By Andy Christian Castillo
It happened on an uneventful summer day in 2015, when I was absentmindedly scrolling through Facebook. Out of curiosity, I clicked on a video that someone had shared.
There was Bernie, white ruffled hair, oversized suit, holding a mic and gesturing wildly. He was in a town hall meeting in South Carolina — the basement of a church, surrounded by about 20 people, talking about how unfair the prison system was. I was immediately struck by the way he answered questions. He seemed to care about the people who asked them.
One woman stood up and, in tears, asked him how he would fix racism in the judicial system.
He looked her in the eye, and said that he was sorry that the system was biased, and that he acknowledged her pain. He talked about how black men are more likely than white men to go to prison, and said that once a person has been labeled, it’s impossible to break the cycle. Then he broadened his scope and said that children born into this system often find themselves where their parents once were.
I was hooked.
But I wasn’t drawn to him personally, I was drawn to his message.
For the first time in my adult life, I felt like I could trust a politician. What he was saying resonated with me. It was almost like he was saying what I was thinking.
Perhaps that’s because Bernie Sanders is a visionary leader.
He brings people together and projects a future that includes everyone. Even when he stands before a captive audience of his own supporters, instead of bringing the focus onto himself, he constantly reflects the focus onto the problems at hand — in contrast to Democratic Candidate Hillary Clinton, whose entire campaign revolves around her, and what SHE will do if SHE’s elected President.
Her speeches are riddled with egotistical vernacular: “If I’m elected President I will” … “I will” … “I will” … a striking contrast to Sanders, who is unifying a revolution with “we will” … “we will” … “we will”.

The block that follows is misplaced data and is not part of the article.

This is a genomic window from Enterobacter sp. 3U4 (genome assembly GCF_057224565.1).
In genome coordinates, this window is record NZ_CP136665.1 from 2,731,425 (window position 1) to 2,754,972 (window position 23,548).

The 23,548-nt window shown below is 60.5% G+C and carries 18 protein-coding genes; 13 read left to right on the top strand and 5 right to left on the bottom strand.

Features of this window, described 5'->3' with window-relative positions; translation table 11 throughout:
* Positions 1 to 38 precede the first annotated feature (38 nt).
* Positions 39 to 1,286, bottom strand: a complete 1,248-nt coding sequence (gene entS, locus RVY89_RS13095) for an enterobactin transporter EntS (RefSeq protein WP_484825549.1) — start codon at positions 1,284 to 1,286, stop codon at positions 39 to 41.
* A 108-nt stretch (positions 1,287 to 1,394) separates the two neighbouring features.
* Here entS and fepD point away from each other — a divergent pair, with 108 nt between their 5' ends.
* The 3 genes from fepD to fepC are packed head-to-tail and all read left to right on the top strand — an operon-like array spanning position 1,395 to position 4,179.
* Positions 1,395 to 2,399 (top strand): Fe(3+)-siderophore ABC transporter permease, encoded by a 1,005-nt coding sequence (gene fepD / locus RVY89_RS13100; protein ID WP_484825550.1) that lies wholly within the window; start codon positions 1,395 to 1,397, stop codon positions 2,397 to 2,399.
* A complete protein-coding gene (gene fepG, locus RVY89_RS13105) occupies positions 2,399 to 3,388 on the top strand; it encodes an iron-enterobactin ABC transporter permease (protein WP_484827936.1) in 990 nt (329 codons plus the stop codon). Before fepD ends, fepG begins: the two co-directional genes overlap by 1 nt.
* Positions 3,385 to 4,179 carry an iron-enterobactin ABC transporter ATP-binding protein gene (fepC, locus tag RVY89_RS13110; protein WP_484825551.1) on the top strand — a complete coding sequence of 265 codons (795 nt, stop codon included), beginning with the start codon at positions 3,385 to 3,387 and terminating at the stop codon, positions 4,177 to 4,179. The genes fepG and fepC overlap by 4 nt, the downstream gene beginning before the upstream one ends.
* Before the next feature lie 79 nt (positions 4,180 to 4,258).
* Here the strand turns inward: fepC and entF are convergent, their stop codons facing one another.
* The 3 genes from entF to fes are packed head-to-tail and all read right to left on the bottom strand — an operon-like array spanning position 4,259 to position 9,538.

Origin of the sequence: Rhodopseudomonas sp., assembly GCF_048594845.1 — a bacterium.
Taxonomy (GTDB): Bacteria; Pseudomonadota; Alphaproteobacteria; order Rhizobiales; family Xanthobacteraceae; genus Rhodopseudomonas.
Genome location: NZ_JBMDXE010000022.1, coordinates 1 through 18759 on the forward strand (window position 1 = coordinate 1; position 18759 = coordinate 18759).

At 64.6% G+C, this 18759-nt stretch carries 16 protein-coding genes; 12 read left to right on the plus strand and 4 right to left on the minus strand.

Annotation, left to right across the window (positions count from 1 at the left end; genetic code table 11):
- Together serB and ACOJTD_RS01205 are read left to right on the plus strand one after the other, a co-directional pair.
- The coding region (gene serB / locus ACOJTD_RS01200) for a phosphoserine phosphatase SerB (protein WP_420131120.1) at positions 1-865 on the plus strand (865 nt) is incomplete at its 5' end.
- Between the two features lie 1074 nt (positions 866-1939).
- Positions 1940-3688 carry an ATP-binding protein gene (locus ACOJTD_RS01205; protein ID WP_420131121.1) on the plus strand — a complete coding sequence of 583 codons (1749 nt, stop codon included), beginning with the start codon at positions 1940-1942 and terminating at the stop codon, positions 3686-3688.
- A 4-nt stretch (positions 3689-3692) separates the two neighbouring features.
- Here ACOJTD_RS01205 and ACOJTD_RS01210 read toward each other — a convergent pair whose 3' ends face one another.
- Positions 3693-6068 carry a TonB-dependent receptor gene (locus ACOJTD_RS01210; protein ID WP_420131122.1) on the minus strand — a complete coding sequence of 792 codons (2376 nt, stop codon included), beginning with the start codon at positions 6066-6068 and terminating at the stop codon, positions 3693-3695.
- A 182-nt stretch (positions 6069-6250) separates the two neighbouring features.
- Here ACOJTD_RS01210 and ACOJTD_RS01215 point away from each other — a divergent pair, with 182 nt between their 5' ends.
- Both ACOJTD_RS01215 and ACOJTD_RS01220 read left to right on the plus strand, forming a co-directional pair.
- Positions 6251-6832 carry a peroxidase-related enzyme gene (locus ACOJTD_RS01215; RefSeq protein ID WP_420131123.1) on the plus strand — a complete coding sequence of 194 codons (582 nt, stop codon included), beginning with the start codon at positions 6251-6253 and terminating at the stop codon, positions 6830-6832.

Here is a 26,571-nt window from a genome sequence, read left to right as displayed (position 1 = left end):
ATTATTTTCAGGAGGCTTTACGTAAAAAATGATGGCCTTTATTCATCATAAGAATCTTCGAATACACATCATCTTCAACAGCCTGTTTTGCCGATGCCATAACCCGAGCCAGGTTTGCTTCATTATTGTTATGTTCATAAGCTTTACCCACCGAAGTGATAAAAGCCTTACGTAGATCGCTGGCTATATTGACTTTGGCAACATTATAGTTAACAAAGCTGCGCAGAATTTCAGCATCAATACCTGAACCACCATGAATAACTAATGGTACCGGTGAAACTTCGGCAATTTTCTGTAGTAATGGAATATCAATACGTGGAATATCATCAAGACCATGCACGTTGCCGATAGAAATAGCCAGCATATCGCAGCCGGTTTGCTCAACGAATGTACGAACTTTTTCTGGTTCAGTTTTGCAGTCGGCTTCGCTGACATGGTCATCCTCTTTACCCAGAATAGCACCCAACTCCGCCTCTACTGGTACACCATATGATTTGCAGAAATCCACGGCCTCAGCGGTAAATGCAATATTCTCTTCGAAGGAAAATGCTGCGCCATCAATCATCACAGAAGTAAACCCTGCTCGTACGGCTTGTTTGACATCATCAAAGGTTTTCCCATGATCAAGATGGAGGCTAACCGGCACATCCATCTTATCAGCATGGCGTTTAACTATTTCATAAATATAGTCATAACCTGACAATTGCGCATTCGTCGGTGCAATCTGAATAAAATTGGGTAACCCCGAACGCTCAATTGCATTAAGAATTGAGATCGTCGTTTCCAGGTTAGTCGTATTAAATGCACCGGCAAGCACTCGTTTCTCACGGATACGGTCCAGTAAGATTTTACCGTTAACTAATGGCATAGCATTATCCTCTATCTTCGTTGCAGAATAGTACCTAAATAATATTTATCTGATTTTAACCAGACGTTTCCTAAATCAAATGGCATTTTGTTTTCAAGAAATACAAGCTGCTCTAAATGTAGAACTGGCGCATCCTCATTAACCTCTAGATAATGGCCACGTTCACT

While at first, Clinton’s self-centered focus is enticing, ultimately, it will be her downfall. That’s why she lost the election in 2008; Barack Obama’s message was change. Like Bernie, he projected a vision for the future (albeit not as strong of a message).
People support Hillary because they like Hillary. They like the fact that she’s a woman; they like the fact that she’s strong; they like the fact that she hails from the Clinton corner. She will get votes because people like her.
But she also will lose votes because people don’t like her.
This is in stark contrast to Sanders, who will gain or lose votes because people agree or disagree with his message. He’s pulling support from across the aisle and enticing younger voters with a vision for the future; it’s only a matter of time before he resonates with other demographics, such as minorities and farmers.
Clinton will lose this election because she is too polarizing. People either love her, or hate her; and she’s incapable of bringing new supporters into the fold at this point, because she’s been around for too long. She can’t gain any more support than she’s already had in the past — the only direction that she can go, is down.
Bernie on the other hand, has taken the Democratic Presidential race by storm. He has come out of nowhere to fill arenas and raise the biggest crowd-sourced campaign ever, from the ground up. He has created a political revolution and united people around a cause.
It’s possible to defeat a person, but it’s impossible to overcome an ideology.
And that’s why Bernie Sanders will win the 2016 Presidential Election.
Andy Christian Castillo is the Founder of Ver・ism(s). He is a military veteran and student at the University of Massachusetts Amherst, pursuing a degree in English. In his free time, he plays music, writes poetry, gallivants around the world, climbs mountains and runs through the pouring rain.